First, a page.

Building a New Home for My Surly LHT

When we moved into our house in West Palm Beach in 1976, my wife said, “You’re not going to unpack all those boxes of books until we’re sure we’re staying here.”

After renting a storage unit for several months, I built a 10′ x 20′ shed in the back yard, mostly from leftover materials from my dad’s construction company.

Half of it was storage for the books, prints and other stuff I had accumulated, plus the growing fleet of bikes. 10′ x 6′ was a workshop and place to put tools and manly things. The remaining 4′ x 10′ space was for a sprinkling system water pump (so we could water our sand) and garden tools.

It’s 2009 and the books are still boxed

Instead of book worms enjoying my collection of books, we found that the shed had been infested by termites this summer. We paid to have the building tented to kill the bugs and we brought in Brother-in-Law John to fix the place up, make it bug and waterproof and to install an air conditioner to keep the temperature and humidity down.

Life, Look and Saturday Evening Posts

The renovation was relatively simply, particularly when you have someone like John doing the job. PREPARING for the renovation is another matter. Remember those boxes of books? Oh, I forgot to mention the Life magazines going back to the early 60s. I’ve got ’em all. The assassinations, the moon landing, The Beatles, all of it.

I gave most of the magazines to former coworker Jan Norris this summer. She may try to do something with them. I don’t care. At least I’m not going to be the one putting them in the dumpster.

THEN I found six more boxes. Niece Laurie of antique fame said she wants them. Do you have any idea what it costs to send something like that back to Missouri? Trust me, it’s pretty close to the stimulus package.

My yard looked like my shed had thrown up

Every time I’d move one box, I’d find something else. A box that I thought contained only bug-eaten paperback books was half-filled with old prints going back to my high school days and newspaper clippings from Ohio and North Carolina.

It’s amazing how many things I’ve seen, photographed, written about and I can’t remember a single detail about them today.

A newspaper photographer’s day is so fragmented that the same roll of film may contain a cute kid picture, a professional sporting event and a tragedy that has changed someone’s life forever. To the guy covering history on horseback, it’s just another day on the job.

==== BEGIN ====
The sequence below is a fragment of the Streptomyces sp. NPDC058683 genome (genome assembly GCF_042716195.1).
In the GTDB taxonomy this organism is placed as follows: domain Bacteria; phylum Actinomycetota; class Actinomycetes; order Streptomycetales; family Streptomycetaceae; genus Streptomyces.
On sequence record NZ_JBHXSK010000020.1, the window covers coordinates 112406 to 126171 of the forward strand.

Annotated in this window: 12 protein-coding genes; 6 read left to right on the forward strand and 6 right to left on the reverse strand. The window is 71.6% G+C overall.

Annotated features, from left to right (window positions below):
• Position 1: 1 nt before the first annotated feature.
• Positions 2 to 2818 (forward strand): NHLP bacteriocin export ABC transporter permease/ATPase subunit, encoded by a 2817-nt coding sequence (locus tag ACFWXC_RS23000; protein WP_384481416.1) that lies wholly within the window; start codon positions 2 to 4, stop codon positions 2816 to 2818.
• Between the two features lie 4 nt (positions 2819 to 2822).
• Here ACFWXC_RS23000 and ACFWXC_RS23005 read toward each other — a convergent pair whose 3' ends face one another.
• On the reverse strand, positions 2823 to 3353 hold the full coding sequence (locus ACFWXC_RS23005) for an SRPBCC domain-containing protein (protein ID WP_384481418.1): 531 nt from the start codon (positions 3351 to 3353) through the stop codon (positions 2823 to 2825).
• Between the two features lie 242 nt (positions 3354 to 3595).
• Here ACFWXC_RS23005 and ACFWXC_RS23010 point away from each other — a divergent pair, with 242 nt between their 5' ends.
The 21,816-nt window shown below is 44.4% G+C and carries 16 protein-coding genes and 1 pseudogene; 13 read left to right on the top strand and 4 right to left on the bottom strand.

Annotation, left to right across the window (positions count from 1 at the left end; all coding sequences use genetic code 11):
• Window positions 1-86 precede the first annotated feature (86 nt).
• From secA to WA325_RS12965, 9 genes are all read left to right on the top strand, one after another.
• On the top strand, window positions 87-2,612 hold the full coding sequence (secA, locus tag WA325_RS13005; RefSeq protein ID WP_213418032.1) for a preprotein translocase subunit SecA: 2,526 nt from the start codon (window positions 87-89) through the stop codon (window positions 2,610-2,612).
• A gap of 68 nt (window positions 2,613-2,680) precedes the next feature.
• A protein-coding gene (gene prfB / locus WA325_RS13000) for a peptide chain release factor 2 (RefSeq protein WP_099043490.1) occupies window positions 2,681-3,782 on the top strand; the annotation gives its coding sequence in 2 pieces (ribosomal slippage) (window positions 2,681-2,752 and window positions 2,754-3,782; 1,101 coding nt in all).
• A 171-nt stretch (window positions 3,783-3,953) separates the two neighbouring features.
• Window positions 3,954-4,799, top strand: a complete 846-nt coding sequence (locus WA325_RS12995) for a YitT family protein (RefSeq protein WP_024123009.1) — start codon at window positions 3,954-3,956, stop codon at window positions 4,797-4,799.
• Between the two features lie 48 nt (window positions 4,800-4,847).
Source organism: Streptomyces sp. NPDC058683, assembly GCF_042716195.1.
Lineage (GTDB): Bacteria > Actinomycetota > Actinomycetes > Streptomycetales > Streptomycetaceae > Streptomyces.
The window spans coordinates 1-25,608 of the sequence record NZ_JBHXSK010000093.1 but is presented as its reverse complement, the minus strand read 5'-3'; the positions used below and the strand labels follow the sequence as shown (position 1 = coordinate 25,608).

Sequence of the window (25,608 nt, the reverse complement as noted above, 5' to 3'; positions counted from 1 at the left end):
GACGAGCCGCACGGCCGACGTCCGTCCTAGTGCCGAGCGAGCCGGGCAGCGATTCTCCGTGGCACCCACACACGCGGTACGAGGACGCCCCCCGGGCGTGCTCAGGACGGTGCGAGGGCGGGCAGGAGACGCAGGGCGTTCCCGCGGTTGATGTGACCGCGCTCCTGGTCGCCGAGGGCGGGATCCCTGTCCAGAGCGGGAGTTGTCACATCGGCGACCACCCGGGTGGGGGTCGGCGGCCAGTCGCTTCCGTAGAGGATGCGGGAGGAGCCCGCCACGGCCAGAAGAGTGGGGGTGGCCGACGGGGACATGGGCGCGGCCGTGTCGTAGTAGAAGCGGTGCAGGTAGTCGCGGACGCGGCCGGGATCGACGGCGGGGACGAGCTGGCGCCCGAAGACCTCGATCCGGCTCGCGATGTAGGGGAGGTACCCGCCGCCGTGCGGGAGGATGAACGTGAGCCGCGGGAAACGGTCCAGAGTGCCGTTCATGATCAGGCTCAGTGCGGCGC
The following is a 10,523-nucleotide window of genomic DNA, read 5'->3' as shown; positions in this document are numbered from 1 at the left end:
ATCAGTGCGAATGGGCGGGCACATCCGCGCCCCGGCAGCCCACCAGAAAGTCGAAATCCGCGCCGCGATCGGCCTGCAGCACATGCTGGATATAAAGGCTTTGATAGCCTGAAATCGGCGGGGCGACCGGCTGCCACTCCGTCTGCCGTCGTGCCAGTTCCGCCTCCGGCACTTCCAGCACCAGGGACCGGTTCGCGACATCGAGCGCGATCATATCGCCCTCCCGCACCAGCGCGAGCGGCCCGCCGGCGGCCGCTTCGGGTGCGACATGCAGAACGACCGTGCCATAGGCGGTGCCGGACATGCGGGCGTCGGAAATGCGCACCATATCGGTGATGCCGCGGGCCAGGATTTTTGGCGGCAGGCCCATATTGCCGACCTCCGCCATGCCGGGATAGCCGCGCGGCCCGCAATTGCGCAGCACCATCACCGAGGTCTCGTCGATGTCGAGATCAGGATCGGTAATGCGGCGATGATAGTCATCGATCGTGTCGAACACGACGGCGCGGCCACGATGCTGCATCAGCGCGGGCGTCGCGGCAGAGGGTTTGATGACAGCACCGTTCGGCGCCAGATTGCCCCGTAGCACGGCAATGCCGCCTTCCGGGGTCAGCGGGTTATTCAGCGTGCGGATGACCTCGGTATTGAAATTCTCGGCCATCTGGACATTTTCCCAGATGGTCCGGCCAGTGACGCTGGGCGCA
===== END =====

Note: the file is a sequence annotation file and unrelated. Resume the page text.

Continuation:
A window that’s “affordable” and “hurricane resistant”

I’ve had plywood over the Plexiglas window I put in the original shed for at least seven hurricanes. My wife and Bro-in-Law John suggested replacing it with a hurricane proof one. They came home from a big box store with a frosted window (so folks can’t see all my tools) with a sticker attached that proclaimed it to be “affordable” and “hurricane resistant.”

I hope their definition of “hurricane resistant” is more accurate than their definition of “affordable.” Maybe it was affordable in the pre-Bernie Madoff days….

Space for the LHT, two Treks and a no-name

When it’s done – and I’m not sure I’ll ever live to see it finished – I’ll have more space for my Surly Long Haul Trucker and the three other family bikes.

My old prints and negatives will have proper storage and I’ll get started digitzing almost 50 years of photographs. (Closer to 100 years of photos if I count one taken by my grandparents.)

That’s my excuse for being behind in my blog

Give me another week and I’ll be out on the road, not wading in roach pellets.

EcoVelo: The Best Bike Porn on the Internet

Alan and Michael run EcoVelo, one of my favorite bike blogs. Alan shoots some of the best bike porn on the Internet.

I’ve been a photographer for most of my life, but on any given day EcoVelo runs a picture that causes me to wish my name was under it. He has made me looking at cycling in a different way.

EcoVelo promotes commuter cycling

From the About section:

This site is the public expression of our personal commitment to reduce our impact on the environment by employing bicycles as our primary mode of transport. By sharing what we learn from this endeavor, while also providing an aesthetically pleasing experience that celebrates the beauty of the bicycle and the joys of everyday bike riding, we hope to inspire others to make a similar commitment.

Positive reviews about bike accessories

The site is anything but boring.